Mayor Bill de Blasio’s commission to amend the New York City charter might be getting all the attention as of late, but they are not the only game in town.
The city council’s own charter review commission — looking to put a number of proposed revisions on the 2019 off-year election ballot — found its way to Lehman College last week, opening the floor to virtually every and any idea the public might have.
And did they have ideas. Like Carl Lanzano, a member of Bronx Community Board 12, which covers an area that includes Woodlawn and Parkchester.
His suggestion? Creating a pathway for non-elected community board members to get a seat on the city council — complete with voting powers.
“Community boards are the go-to agencies citizens go to when there is a problem or a civic question,” Lanzano said.
“We have excellent representation in our councilman, and state Assemblyman and senator, but as good as they are, they are not us. The people they service, I believe, should have direct representation in the city council.”
What Lanzano’s suggesting is that all community boards in a borough send representatives to create a borough-wide board. From there, that board will select a representative among its members to work alongside city council as a full-fledged member of city council.
“Just being a volunteer position, politics would be kept at a minimum,” Lanzano said. “And the allegiance would be to the people of the city who work the hardest to make the city work.”
While such a proposal likely would never make a referendum, one commission member — Lindsay Greene, who works as an advisor to Deputy Mayor Alicia Glen — wondered if Lanzano’s request wasn’t shedding light on larger issues in how community boards and borough president offices work together.
“Are there specific deficiencies in that relationship in that system that we’re trying to address?” Greene asked.
“The representative we have is excellent, but to me, they are elected officials,” Lanzano said. “As good as they are, they are sometimes beholden to the process rather than to the people.”
Lanzano wasn’t the only person at the hearing representing community boards. Linda Pedrosa is a member of Community Board 5 in and around Fordham. Her problem? The board chair has been around too long.
“We need to have term limits when it comes to electing a chair and executive committees of the board,” she said, citing Bola Omotosho, and his more than a decade as chair of CB5.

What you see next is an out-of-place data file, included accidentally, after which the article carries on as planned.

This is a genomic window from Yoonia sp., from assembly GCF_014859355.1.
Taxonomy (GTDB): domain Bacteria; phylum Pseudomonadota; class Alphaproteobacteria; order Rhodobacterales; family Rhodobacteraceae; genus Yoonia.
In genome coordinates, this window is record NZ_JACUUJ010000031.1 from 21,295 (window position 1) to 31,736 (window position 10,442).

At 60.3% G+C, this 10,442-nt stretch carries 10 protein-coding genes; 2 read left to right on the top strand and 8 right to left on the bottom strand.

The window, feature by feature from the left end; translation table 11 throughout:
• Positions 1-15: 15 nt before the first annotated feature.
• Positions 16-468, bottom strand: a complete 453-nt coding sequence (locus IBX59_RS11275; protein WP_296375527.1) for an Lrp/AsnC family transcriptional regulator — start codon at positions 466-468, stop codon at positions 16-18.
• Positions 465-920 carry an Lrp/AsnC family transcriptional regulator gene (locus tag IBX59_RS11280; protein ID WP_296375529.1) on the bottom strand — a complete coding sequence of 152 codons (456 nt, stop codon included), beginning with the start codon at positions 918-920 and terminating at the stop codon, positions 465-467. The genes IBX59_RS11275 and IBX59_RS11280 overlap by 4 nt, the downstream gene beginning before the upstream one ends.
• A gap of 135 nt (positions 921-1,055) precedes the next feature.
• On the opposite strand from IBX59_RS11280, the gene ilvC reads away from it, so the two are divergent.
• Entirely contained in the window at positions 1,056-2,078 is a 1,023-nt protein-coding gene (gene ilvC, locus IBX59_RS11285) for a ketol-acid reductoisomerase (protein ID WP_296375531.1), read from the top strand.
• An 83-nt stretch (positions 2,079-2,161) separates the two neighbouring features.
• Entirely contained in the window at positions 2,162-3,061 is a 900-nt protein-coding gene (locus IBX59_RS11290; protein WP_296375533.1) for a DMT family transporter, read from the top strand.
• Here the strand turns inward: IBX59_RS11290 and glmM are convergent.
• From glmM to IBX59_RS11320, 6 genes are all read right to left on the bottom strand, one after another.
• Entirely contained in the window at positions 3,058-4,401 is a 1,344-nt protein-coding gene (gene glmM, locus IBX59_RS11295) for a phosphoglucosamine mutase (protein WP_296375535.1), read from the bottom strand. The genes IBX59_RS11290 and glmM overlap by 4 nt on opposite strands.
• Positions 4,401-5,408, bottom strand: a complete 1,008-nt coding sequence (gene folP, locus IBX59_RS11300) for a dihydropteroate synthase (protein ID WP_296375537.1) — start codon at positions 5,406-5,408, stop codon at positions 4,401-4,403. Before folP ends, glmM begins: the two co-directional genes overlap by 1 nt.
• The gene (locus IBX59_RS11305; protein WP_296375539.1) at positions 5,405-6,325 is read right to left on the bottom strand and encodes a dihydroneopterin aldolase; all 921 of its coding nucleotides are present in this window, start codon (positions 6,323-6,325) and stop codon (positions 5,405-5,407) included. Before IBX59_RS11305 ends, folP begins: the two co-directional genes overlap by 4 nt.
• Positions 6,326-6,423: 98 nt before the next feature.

“Our votes count, but the thing is, at times, on our board what happens is that there is some favoritism, and I don’t see that this is right,” Pedrosa said.
“We should do things honestly, the right way, and proceed with the community openly.”
Yet, Pedrosa could get her wish a little earlier if voters approve a measure in November recommended by the mayor’s charter review commission that would give all community board members a term limit of eight years.
But Pedrosa doesn’t even need to wait that long, according to former city councilman — and longtime community board district manager — James Vacca.
“You may not know this, but your board has the right to implement term limits for officers,” he said. “Any community board can vote and modify their bylaws, and they can set limits.”
At Community Board 10, for example, officers are limited to two years. But other boards don’t have such restrictions, and can see chairs holding their position for not years, but decades.
Some of the biggest issues brought up at the review commission, however, had nothing to do with term limits or even community boards. Instead, the push is on to overhaul the city’s Civilian Complaint Review Board, the group tasked with holding members of the New York Police Department accountable.
Awareness over officer-involved shootings have skyrocketed over the years — even if shootings themselves may not have — and for some, the commission appointed by the mayor, the police commissioner and the city council is just not working.
“When the people of New York are on the wrong end of police misconduct, they have no power to defend themselves,” said Kaitlyn Greenough, a member of the NYC Campaign for an Elected Civilian Review Board.
“They have no power to gain real justice, while the police are allowed to literally get away with murder.”
The CCRB is stacked with members who are partial to police officers, Greenough said, and in the times they do recommend discipline, it’s up to the police commissioner to follow through — something he rarely does.
Greenough’s group wants an elected CCRB that has not only the power to investigate, but also the power to dole out punishment. If there is a criminal recommendation, the group doesn’t want it to go to the district attorney — who they say is too close to the police — but instead to an independent prosecutor.
Once members of the commission started asking Greenough questions about the plan, however, it seems more details still need to be worked out.
One issue, according to review commissioner Alison Hirsh, would be how police officers’ collective bargaining agreement would affect such an arrangement.
“Some disciplinary procedures are negotiated between the PBA and the city,” said Hirsh, vice president of 32BJ SEIU, a service employees union. “How would new disciplinary procedures relate to and impact that?”
“I would have to get back to you on the details,” Greenough said. “We believe that the people should have their say, and that the board would make binding disciplinary decisions.”
The charter review commission continues its tour Thursday in Queens, before making additional stops in Staten Island and Manhattan through the end of the month.
For anyone who can’t make it out to the meetings, the commission also is accepting recommendations online at Charter2019.nyc.
The commission will then have through early next year to put together its recommendations for changes to the city charter, with any such proposals hitting the ballot in November next year.